James Cook, Father of the Russian Mortgage
If we speak about the credit boom and its history, no story would be complete without a reference to the mortgage business, which was really the first type of consumer credit available to Russian consumers. If we speak about the mortgage business, the founder of this business in Russia, is none other than American businessman James Cook.
Photos by Serge Golovach
James started working for a mortgage investor based in Richmond, Virginia as a gopher when he was just 18 years old. He ended up working for 6 years there and as the classic gopher-to-president story goes, he quickly turned his menial job into a career. James was one of the youngest graduates of the School of Mortgage Banking and was offered the chance to go to Russia by a government funded think tank, The Urban Institute, that was promoting housing reform in Russia. According to James:
“I remember when I walked out of the interview [to go to work in Russia] that I would never come to Russia…at that time, it seemed like a world away. But then I thought, you never know where your life may lead you. You have to take risks if you want to accomplish anything in life. Life doesn’t happen unless you take chances. I don’t know where I would have landed had I not taken a chance when I made the decision to come to Russia. But I can say with confidence that you don’t often get offered a second chance if you don’t offer yourself to the possibility.”
When James came to Russia, he was given the task to start the system from scratch. With a team of two Russians, he set out to begin teaching Russian bankers and anyone who would listen, about mortgages. The reaction at first was one of disbelief and skepticism. But with all of the problems in Russia at that time, everyone he spoke to believed that this idea might work. By 1996, when James joined Delta Capital, it was a chance to finally put some investment behind this idea. At first, they were given some seed money to get started and the three sat together in the corner of the building. They started making the first mortgage loans in 1997 through a network of Russian banks. By 1998, they were up and running and then the crisis hit. No surprise, from James’ character, that he saw that as an opportunity rather than a problem. That crisis allowed them to expand quickly and banks began to realize the potential of mortgage lending. By 1999, they already had a team of 40 people and had built a mortgage loan book of over $20 million. By 2000, they purchased JP Morgan’s banking license to start Russia’s first mortgage bank, DeltaCredit Bank.
As the market progressed, other banks began to copy the DeltaCredit model. One foreign bank in particular, even copied their manuals without even changing the spelling mistakes! By 2003, DeltaCredit was selected as one of the top 100 companies in Russia and was the highest ranked new company by Standard and Poors (second only to Alfa Bank). Delta Capital was a US government sponsored fund that was established to invest in various strategic business sectors in Russia to help kick start the economy. DeltaCredit was one of these start-up investments (other investments also included private equity investments, ie investments into young or mature companies). With 14 write-offs, the performance of the fund was on average around 1%. Even though DeltaCredit up until 2002 was not taken seriously as an investment, it turned out to be one of the fund’s “home runs”. The fund realized its highest returns from financial services.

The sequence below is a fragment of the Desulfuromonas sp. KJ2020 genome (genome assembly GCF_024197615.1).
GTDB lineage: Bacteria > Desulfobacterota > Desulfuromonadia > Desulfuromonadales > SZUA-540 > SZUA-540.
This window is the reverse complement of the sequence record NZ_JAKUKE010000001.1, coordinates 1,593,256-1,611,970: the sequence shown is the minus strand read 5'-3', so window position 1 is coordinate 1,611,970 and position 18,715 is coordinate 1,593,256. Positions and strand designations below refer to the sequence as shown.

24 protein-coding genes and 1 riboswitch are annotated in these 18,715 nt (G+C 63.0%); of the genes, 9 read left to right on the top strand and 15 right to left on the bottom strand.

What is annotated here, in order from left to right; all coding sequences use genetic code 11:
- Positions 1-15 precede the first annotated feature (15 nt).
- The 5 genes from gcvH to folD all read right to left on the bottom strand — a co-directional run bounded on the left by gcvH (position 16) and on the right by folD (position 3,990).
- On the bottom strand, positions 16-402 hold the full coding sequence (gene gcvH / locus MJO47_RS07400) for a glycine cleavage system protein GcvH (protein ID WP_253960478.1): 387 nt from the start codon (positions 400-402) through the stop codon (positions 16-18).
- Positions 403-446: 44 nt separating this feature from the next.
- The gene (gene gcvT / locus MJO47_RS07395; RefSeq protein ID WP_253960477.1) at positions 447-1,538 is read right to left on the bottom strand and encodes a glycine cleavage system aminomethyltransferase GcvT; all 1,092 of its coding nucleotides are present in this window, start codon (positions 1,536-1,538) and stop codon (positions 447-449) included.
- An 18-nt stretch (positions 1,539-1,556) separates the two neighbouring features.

Patricia Cloherty, CEO of Delta Private Equity Partners, commented “the man behind all of this [Delta] is James Cook. Since arriving in 1994, he has become a prime mover in introducing residential mortgages to the Russian market.”
In early 2004, after 8 years at Delta, he was recruited by GE Consumer Finance to lead their entry into the Russian market. What GE liked was that not only had he started and successfully ran DeltaCredit over the years, but also built a name for Delta in the market through fi nancial services. DeltaBank, which was another acquisition of Delta, was struggling over the years due to consecutive losses. As a last ditch effort by the board, James was asked to step in and turn around the investment. James spent his first day in the bank going through the facilities and came across a large machine in the basement. When he asked what the machine was for, he was told that it was a credit card embossing machine. That gave him the idea that to scale the business, it would need a radical change in strategy to focus on consumer finance. At that time, banks were primarily offering only debit cards (although they called them credit cards). James worked with VISA to introduce VISA Instant, which could be issued by the bank within 20 minutes at the point of sale.
The next challenge was how to distribute this product in Russia. James then contacted IKEA to see if they would be interested in distribution. As it turned out they were, except that there was already an outstanding tender and the deadline was hours away. James, a near perfectionist, thought that if did not at least try to win the tender, it could be the most regrettable moment in his career. He stayed up late and sent his proposal to the tender by fax, courier and email just to ensure arrival. The next day, he was asked to meet the IKEA team to discuss his proposal. James understood that if he could meet them, that they had a good chance to show them that they were different than most bankers. According to James: “It often happens that most bankers will tell you a dozen reasons why they can’t do something rather than really listening. What we did was listen and then think of a solution on how to make it happen. In the end, we won the contract and within 120 days he mobilized the entire bank to focus on the roll-out. DeltaBank was in business.